Enthralling and thrilling

Friday, 6 January 2017

The Dreamsnatcher by Abi Elphinstone





This debut novel was recommended to me by several fellow fantasy readers and I thought it would be right up my street. After reading a few stories outside of the fantasy world I wanted to sink back in to the comfort of fantasy worlds.

The way I read this book really affected my opinion. I am not normally one to read more than one book at a time. In fact I hate doing this. I find it distracting and I don't get the most from each book. However, I am listening to an audio book in my car and thought that I would manage to do both - I was wrong. I am hooked on the audio book and each time I picked up The Dream Snatcher I found myself not connecting with the story.

Imagined well and with spunky and witty characters it has all the elements of a great debut. Although I did not read this as fast as I would have expected each time I delved into the world (tearing myself away from sitting in the car listening to one more chapter) I enjoyed what I read and found for a debut novel that it is expertly written.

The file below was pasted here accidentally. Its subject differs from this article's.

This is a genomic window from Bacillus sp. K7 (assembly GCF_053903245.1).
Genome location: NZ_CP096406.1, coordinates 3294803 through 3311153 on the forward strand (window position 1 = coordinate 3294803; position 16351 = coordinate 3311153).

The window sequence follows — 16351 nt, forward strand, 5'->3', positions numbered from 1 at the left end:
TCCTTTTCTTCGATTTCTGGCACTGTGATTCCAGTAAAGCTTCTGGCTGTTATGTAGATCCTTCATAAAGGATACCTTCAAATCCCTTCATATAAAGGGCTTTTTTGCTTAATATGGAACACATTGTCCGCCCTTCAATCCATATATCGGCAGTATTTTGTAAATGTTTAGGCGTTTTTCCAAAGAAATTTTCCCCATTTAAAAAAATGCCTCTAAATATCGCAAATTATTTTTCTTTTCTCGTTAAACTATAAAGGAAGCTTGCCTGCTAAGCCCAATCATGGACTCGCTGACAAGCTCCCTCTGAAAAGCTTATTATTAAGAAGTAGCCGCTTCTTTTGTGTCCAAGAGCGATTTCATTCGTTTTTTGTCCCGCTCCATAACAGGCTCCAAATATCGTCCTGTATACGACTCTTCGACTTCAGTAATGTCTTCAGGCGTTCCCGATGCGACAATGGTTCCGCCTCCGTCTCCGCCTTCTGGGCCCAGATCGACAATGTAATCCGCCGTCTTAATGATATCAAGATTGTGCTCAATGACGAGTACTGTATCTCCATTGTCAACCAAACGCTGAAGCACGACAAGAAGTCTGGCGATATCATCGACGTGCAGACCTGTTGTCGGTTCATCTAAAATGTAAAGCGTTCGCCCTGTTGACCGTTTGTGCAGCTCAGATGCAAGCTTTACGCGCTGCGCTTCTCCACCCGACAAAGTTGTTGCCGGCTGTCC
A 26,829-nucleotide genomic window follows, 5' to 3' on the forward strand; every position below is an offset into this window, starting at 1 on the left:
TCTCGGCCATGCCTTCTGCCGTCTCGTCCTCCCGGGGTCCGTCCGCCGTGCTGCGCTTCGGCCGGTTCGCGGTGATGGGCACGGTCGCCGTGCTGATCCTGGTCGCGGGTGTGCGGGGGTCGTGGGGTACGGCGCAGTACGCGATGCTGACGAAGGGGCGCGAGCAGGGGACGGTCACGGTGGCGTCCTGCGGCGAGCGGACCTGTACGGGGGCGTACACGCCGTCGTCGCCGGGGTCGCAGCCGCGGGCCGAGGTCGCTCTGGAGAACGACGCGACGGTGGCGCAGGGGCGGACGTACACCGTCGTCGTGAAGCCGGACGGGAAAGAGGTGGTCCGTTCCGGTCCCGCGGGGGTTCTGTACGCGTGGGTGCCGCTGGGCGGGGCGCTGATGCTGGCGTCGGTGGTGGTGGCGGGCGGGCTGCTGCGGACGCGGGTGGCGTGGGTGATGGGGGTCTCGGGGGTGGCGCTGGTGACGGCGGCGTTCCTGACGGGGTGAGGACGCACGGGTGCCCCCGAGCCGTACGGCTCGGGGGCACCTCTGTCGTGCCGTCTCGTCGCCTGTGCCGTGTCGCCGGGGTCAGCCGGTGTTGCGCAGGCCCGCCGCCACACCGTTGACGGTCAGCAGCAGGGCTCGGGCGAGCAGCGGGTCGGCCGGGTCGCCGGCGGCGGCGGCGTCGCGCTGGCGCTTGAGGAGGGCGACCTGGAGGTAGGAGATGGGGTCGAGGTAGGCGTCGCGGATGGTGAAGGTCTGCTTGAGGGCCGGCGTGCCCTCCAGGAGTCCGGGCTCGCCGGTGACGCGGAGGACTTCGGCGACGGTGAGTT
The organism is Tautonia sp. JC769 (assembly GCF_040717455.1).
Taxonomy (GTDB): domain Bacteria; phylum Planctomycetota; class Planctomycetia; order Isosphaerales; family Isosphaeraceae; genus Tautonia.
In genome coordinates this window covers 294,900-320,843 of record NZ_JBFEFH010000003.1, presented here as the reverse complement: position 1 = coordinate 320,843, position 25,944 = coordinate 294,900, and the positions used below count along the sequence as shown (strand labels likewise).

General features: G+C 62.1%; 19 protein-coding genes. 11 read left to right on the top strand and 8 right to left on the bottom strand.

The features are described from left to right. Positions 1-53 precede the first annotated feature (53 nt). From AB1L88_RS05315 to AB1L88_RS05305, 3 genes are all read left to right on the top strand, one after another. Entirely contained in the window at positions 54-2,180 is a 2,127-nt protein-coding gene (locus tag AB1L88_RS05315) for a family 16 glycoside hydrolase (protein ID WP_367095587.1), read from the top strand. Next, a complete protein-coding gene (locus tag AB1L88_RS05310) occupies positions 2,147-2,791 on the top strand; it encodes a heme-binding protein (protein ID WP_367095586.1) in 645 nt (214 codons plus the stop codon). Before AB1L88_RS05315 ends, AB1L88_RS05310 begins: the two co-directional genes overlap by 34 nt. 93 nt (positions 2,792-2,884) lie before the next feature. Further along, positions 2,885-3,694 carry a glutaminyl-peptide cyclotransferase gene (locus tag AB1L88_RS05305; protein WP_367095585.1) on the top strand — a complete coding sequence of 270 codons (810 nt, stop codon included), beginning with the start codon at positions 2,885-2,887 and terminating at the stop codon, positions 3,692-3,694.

Moll is an enigmatic lead female, she's full of wit and great one liners. Moll is thrust into an unexpected fight with the Shadow-masks where she will discover more about her family, her heritage and the recurring nightmare she's been having for years. Along the way she learns to trust people she never thought possible and learns of a quest that only she can complete.

I think I will attempt to read the sequel so as to give Abi Elphinstone a fair chance. I will wait until I finally finish my audio book though I think! For me this is a younger readers book. Although dark in places the vocabulary and writing style works for a younger audience.


I want to give it more and it might be one I need to revisit.